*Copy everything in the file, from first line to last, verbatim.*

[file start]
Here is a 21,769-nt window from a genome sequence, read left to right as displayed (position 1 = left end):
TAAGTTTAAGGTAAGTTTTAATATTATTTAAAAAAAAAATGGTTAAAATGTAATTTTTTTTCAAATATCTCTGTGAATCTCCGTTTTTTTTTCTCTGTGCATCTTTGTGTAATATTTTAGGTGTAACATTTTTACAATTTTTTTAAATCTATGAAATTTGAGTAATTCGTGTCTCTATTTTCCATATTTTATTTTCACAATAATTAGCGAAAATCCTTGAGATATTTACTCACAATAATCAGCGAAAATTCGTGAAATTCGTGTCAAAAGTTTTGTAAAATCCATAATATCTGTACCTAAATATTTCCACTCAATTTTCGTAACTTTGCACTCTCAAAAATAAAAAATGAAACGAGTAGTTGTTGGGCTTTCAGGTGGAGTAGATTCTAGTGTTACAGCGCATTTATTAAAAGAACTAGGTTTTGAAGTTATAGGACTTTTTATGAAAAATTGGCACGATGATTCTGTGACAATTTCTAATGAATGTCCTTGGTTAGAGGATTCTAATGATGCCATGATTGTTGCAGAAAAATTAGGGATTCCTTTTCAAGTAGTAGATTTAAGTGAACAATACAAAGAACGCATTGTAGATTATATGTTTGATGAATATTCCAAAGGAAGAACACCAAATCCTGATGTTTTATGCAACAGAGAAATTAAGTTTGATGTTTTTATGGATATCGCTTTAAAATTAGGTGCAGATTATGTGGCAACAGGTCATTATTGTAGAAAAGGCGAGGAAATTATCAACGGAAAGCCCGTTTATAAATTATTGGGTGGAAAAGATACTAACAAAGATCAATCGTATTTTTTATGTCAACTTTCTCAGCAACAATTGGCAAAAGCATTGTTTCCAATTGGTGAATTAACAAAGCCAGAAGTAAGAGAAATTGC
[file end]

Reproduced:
Here is a 21,769-nt window from a genome sequence, read left to right as displayed (position 1 = left end):
TAAGTTTAAGGTAAGTTTTAATATTATTTAAAAAAAAAATGGTTAAAATGTAATTTTTTTTCAAATATCTCTGTGAATCTCCGTTTTTTTTTCTCTGTGCATCTTTGTGTAATATTTTAGGTGTAACATTTTTACAATTTTTTTAAATCTATGAAATTTGAGTAATTCGTGTCTCTATTTTCCATATTTTATTTTCACAATAATTAGCGAAAATCCTTGAGATATTTACTCACAATAATCAGCGAAAATTCGTGAAATTCGTGTCAAAAGTTTTGTAAAATCCATAATATCTGTACCTAAATATTTCCACTCAATTTTCGTAACTTTGCACTCTCAAAAATAAAAAATGAAACGAGTAGTTGTTGGGCTTTCAGGTGGAGTAGATTCTAGTGTTACAGCGCATTTATTAAAAGAACTAGGTTTTGAAGTTATAGGACTTTTTATGAAAAATTGGCACGATGATTCTGTGACAATTTCTAATGAATGTCCTTGGTTAGAGGATTCTAATGATGCCATGATTGTTGCAGAAAAATTAGGGATTCCTTTTCAAGTAGTAGATTTAAGTGAACAATACAAAGAACGCATTGTAGATTATATGTTTGATGAATATTCCAAAGGAAGAACACCAAATCCTGATGTTTTATGCAACAGAGAAATTAAGTTTGATGTTTTTATGGATATCGCTTTAAAATTAGGTGCAGATTATGTGGCAACAGGTCATTATTGTAGAAAAGGCGAGGAAATTATCAACGGAAAGCCCGTTTATAAATTATTGGGTGGAAAAGATACTAACAAAGATCAATCGTATTTTTTATGTCAACTTTCTCAGCAACAATTGGCAAAAGCATTGTTTCCAATTGGTGAATTAACAAAGCCAGAAGTAAGAGAAATTGC